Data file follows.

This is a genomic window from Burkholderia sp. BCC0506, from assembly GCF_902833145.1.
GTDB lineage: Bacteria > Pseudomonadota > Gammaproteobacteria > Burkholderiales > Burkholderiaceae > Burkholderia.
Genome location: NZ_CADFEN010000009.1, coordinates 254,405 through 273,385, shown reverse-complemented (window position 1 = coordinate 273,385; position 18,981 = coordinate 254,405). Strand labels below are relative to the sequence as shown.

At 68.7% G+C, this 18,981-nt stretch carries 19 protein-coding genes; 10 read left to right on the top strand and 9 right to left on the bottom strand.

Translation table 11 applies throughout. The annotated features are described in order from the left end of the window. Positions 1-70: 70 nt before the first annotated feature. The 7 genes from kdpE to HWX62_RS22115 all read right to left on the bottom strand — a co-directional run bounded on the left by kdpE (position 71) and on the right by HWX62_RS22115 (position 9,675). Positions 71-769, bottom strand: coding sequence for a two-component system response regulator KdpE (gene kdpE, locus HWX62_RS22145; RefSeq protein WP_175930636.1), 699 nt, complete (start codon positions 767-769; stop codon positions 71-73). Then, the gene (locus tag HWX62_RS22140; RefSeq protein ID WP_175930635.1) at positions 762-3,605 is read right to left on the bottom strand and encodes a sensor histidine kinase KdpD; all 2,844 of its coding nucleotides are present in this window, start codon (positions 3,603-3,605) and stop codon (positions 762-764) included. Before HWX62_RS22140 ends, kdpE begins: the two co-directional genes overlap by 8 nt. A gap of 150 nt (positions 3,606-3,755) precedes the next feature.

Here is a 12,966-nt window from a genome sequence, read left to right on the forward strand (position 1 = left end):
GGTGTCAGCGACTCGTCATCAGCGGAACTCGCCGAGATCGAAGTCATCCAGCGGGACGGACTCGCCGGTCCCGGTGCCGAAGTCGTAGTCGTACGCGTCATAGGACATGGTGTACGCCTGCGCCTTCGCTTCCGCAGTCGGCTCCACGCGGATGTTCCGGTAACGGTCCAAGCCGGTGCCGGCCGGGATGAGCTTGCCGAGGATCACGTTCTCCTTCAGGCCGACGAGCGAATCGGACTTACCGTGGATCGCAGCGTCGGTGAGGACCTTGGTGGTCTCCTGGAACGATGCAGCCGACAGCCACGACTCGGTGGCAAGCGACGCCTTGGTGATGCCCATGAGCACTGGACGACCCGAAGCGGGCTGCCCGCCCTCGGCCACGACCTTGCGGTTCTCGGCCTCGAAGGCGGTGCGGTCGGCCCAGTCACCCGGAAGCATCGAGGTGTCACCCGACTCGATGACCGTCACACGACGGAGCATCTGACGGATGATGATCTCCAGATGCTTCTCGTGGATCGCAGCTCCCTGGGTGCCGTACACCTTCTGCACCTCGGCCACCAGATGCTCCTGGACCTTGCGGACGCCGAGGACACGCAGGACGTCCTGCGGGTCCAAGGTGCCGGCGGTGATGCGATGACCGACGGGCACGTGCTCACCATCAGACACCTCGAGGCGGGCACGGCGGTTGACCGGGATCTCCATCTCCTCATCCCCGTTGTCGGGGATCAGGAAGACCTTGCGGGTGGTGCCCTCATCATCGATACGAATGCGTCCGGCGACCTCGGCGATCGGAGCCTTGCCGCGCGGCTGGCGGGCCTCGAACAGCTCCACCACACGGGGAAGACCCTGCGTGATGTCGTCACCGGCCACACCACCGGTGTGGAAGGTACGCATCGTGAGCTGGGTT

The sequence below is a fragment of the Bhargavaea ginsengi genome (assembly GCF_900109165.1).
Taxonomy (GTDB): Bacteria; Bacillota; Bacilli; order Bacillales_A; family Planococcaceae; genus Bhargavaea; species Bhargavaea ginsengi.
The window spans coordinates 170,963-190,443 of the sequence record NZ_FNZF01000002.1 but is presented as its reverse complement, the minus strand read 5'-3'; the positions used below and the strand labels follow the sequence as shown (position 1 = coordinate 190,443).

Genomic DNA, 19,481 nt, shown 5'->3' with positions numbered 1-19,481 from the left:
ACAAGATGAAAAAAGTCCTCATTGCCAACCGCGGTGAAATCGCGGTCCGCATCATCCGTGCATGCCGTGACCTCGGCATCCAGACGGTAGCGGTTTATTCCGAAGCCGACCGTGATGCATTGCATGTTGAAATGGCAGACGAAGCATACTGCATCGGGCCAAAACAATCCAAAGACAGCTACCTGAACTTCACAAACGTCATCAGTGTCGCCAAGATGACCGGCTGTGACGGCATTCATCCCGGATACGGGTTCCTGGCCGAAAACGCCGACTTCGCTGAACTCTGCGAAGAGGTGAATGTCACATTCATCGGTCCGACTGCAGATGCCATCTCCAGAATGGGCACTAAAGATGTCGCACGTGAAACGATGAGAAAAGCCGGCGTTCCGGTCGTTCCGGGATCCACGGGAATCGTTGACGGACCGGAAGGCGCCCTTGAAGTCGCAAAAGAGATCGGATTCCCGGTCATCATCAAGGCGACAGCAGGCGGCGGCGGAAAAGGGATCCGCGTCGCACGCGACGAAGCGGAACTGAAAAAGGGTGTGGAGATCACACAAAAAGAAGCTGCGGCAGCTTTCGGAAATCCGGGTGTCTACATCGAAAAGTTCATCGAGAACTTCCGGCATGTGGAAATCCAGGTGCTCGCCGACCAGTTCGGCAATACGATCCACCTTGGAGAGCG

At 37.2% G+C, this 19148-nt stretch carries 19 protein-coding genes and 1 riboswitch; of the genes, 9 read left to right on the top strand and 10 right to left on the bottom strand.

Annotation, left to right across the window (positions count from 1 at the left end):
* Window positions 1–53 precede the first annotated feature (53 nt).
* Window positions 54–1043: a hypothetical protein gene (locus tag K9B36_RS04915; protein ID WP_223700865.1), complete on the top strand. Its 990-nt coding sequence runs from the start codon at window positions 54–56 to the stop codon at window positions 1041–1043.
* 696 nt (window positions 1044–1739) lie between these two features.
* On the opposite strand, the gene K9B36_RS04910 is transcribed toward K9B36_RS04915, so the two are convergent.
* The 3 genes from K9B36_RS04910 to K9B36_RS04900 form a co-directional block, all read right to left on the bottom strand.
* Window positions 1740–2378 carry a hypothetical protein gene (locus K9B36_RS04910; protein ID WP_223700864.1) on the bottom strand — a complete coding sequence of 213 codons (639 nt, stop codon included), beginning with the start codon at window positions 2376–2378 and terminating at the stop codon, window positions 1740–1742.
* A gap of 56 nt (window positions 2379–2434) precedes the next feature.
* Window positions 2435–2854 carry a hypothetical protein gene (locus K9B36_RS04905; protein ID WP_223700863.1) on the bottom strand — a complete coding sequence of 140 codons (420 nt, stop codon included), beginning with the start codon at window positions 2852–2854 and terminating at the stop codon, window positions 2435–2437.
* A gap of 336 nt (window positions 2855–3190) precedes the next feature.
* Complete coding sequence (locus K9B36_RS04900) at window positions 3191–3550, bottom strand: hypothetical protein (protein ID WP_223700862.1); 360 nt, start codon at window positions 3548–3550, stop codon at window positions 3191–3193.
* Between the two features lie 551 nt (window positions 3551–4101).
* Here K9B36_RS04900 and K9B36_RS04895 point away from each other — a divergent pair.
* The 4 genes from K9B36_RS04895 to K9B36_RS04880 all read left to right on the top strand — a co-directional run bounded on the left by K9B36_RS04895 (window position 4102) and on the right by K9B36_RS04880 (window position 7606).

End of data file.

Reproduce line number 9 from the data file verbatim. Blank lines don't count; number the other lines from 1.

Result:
Taxonomy (GTDB): Bacteria; Bacillota; Bacilli; order Bacillales_A; family Planococcaceae; genus Bhargavaea; species Bhargavaea ginsengi.